Reading resistor values

Did you get one of our diy effect pedal kits and need help to read resistor values? Then keep reading! This is one of the most important skills to anyone interested into electronics and effect pedal building, and in this post we’ll explain step by step how to read the value of the resistors we send with our effect pedal kits.


On the DIY world (“Do It Yourself”), knowing how to read resistor values is essential. Resistor reading speed will keep improving as you practice, to the point you’ll immediately identify them. If you’re just starting building effect pedals and are not very used to the color band code, we recommend you to use a cheat sheet with the color-number equivalence.

Before starting reading resistor values, we’ll explain briefly resistor’s 3 main properties:

  • Resistance value
  • Maximum power allowed by the resistor
  • Resistor’s tolerance

1 – Resistance value

A resistor’s resistance value is its most important property, and it’s written on the body of the resistor with a color band code. In broad terms, when facing the same voltage a resistor with a smaller resistance will allow more current to flow through it, which allows, along with other parts, to design circuits as amplifiers and volume controllers.

In the next section we’ll cover in detail how to read the resistance value of different kind of resistors.

2 – Power

When a current flows through a resistor, it gets hotter and starts dissipating energy. A resistor’s power value sets the maximum amount of energy the resistor can dissipate in the form of heat without getting damaged. This power value depends mostly on the resistor’s size (the bigger the resistor, the higher the power it can dissipate). For small electronics, 1/4W (0,25W) resistors are the most used. These are the ones we use in all of our effect pedal kits. For these resistors, the lenght is between 6 mm and 6,5 mm and the distance between pins between 7,5 mm and 8 mm.

3 – Tolerance

In real world, electronic parts are not perfect and can have light deviations from the “ideal” model. A resistor’s tolerance indicates the maximum variation from the theoretical resistance value a resistor will have. For example, a 100kΩ resistor with a 1% tolerance will have a resistance value between 99kΩ and 101kΩ. These variations are not important as electronic circuits are always designed keeping them in mind.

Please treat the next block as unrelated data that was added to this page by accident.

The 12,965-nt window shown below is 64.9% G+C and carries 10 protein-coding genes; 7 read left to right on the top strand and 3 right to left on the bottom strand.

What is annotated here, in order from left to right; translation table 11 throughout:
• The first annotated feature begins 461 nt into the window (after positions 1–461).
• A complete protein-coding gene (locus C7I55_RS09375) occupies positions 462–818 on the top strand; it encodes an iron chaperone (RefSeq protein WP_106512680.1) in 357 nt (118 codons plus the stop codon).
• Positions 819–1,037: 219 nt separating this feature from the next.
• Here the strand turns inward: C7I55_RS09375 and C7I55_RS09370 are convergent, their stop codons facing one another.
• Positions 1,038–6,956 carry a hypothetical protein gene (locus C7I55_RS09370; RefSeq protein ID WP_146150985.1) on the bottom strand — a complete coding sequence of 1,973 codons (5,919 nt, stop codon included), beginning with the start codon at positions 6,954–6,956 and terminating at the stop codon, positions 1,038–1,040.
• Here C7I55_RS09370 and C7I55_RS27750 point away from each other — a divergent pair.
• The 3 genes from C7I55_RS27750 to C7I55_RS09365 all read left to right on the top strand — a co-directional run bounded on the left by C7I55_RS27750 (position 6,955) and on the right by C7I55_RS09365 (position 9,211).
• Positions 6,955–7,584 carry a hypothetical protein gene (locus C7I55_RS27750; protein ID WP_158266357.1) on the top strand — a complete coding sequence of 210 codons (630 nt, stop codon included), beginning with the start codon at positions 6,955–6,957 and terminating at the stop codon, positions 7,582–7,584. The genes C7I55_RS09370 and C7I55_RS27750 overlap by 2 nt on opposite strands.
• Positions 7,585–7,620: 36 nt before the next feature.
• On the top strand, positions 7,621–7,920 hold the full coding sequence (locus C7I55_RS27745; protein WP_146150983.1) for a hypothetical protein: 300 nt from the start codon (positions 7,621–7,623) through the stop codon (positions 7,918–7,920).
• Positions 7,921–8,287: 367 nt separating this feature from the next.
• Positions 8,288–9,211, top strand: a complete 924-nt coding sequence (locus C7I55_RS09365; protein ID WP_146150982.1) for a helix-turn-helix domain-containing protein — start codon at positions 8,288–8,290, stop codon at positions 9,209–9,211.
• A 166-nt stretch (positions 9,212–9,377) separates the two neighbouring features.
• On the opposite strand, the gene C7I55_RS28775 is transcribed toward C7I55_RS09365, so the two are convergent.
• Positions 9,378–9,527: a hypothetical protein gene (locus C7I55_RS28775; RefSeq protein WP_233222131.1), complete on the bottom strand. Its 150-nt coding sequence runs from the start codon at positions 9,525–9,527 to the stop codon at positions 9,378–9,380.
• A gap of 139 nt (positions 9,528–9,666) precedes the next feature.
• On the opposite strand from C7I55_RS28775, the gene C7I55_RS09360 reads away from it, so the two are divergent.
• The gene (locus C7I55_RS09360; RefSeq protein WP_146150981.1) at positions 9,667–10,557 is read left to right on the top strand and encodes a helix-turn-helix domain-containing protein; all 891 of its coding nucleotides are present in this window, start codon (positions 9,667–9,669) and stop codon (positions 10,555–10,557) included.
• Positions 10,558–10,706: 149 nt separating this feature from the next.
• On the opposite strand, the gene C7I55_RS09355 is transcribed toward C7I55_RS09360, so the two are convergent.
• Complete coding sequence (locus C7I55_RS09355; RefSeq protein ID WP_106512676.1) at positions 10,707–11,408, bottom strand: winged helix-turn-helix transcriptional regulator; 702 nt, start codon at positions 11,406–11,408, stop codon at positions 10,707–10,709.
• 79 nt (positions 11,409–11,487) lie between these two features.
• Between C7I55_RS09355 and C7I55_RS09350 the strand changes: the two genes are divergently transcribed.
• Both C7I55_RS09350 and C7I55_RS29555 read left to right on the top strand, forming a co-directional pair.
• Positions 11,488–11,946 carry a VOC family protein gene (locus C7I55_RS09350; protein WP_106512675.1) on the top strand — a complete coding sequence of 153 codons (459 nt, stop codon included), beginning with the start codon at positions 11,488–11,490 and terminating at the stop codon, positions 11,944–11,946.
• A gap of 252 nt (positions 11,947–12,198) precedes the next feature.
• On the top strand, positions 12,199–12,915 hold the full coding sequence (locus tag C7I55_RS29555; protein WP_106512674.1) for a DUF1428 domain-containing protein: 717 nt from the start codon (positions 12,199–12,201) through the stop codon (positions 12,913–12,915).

Tolerance value is marked with a color band in the resistor’s body as we explain in the next section. The resistors in our effect pedal kits are mostly 1% tolerance, only in a few cases you’ll get a 5% one as some of them are not available as 1%.


Let’s start with 4 band resistors. The 1st band is the one nearest the border of the body, while the 4th (the tolerance) is a bit farther from the other three. For a good reading, we recommend to place the resistor so the tolerance band is in the right side.

There’s 9 color possibilities for the 1st band, and each one corresponds to a number between 0 (black) and 9 (white), following this order: black, brown, red, orange, yellow, green, blue, purple, grey and white. Carbon film resistors used in our effect pedal kits all have ± 5% tolerance, so the tolerance band will always be golden. You can find the color-number equivalence in the next chart:

Color code chart for carbon film resistors

Both the 1st and the 2nd bands have the same color code, and they set the 1st and 2nd digit of our resistor’s resistance value. Therefore, we can have a number between 0 and 99. The third band is the multiplier, a factor we’ll have to multiply our two digits by to get the final value.